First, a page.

25.08.2019

Young Mozambicans are learning new ways to gain political traction

Over half of Mozambicans are 35 or younger, yet only a fraction vote. A youth platform is encouraging them to head to the ballot box, but also to get involved in other ways.

Roda Andrade Wilson Mondlane with other members of the Young Leaders Platform (Plataforma de Jovens Lideres), the youth group that started a Youth and Electoral Citizenship project. Photo by Facebook/ Plataforma de Jovens Lideres.

Young Mozambicans suffer from widespread political apathy, due to a distrust of current parties and to a lack of information about their electoral rights—and obligations. Local youth leader Roda Andrade Wilson Mondlane is working to change all that. Her group in Maputo holds Youth and Electoral Citizenship events, which bring young citizens and local politicians face to face with each other as well as with their respective challenges, rights and democratic duties. 

Mozambique has a high rate of electoral registration, but low turnout particularly among the young. How do young people feel about voting? 

Young people are not too optimistic about elections, for different reasons. Some simply are not interested in politics or are not aware of the importance of their role as voting citizens, due to the lack of education and access to information, which is a big issue in rural areas. Others are frustrated with the political process in general: Politicians appear to engage with young people during campaigns, but once elections are over suddenly pay less attention to their ideas and offer few forums for their participation. This happens all over the world of course, but in Mozambique there is also the feeling that there are no alternatives or any real political competition. The Frelimo party has ruled since independence in 1975, while opposition parties lack concrete political programmes and their popularity is often limited to certain regions. Therefore many young people feel that they have no significant choice in elections and abstain from voting altogether. 

How does political engagement among youth differ across the country?

There is definitely an urban-rural divide with regards to political interest and participation. The further you move away from the capital Maputo, where I live, the less information and fewer spaces there are for political debate and participation. This mostly has to do with the access to information: In 2017 only 6.6 per cent of the population had access to Internet, and this was concentrated in the capital. Access to many national and international institutions is also better in Maputo, due to the centralized structure of the political system.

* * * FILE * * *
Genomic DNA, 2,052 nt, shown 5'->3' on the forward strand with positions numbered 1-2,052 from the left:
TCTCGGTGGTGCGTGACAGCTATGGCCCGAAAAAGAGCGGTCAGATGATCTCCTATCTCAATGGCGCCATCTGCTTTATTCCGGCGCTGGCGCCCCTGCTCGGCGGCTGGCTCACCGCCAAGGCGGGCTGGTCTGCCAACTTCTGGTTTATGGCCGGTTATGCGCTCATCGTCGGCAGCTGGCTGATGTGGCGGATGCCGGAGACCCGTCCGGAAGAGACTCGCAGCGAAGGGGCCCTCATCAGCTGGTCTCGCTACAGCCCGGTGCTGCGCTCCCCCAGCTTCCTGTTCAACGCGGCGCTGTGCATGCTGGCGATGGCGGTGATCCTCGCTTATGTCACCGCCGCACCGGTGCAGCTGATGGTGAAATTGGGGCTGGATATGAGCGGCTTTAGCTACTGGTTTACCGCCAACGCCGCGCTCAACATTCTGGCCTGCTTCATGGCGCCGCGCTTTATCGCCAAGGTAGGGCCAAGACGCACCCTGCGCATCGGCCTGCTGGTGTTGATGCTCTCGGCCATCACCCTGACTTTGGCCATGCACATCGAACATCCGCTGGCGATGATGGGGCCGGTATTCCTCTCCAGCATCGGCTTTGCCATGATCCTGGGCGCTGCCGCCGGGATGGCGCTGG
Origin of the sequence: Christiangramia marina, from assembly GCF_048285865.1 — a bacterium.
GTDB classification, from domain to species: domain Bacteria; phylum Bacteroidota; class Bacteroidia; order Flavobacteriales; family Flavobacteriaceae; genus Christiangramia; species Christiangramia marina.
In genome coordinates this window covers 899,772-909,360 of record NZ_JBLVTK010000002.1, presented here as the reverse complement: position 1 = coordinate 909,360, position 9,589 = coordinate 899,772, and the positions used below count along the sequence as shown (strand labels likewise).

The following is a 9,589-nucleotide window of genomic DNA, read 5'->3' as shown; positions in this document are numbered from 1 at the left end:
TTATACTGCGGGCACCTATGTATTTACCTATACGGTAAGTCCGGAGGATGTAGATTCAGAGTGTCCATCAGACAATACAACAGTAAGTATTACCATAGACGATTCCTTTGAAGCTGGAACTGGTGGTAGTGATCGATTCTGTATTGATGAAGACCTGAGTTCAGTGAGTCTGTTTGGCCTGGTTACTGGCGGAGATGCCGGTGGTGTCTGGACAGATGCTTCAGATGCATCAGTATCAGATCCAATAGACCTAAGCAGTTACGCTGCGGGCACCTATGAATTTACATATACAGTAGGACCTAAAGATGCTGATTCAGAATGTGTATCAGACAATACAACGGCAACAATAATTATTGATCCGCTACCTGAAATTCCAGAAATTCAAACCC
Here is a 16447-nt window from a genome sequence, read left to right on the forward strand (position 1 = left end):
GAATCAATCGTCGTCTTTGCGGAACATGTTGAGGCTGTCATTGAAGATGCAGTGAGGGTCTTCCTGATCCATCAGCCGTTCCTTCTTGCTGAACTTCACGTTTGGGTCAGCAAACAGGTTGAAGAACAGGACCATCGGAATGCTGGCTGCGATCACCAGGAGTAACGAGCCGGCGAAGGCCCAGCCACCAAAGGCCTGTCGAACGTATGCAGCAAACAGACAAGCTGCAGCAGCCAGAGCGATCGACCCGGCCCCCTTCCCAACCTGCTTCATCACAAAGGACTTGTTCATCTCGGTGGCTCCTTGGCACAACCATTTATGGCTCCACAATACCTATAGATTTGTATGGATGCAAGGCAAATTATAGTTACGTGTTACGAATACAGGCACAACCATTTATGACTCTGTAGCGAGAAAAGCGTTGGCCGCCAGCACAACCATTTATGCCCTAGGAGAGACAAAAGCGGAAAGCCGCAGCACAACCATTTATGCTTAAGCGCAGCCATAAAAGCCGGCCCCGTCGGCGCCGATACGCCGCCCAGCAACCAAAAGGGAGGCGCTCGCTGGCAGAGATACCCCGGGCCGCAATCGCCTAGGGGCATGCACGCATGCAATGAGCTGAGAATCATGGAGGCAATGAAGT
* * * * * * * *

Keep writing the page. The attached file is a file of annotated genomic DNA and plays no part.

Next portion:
How are you working to get the youth more involved?

One year ago we started a project called Youth and Electoral Citizenship. We organized events that brought together candidates for local government with young citizens, regardless of their political ideology, religion, level of education or occupation, to discuss the common challenges of their age group. The objective was to make local development programmes more responsive to the challenges faced by youth, as well as to strengthen political awareness amongst young people. Participants presented their issues to the candidates and discussed what should be done if they made it into office. We wanted to break with the common idea that young people are generally not interested in politics. What I saw is that the youth is frustrated because they feel their voice is not being heard. We met a lot of young people who have strong opinions and want to influence the public agenda for the better. And the politicians who participated realized that direct active engagement with youth is not a threat but actually helps them come up with better political programmes and gain trust. 

  • Face to face discussion with politicians in Maputo, 2018. Photo by FES.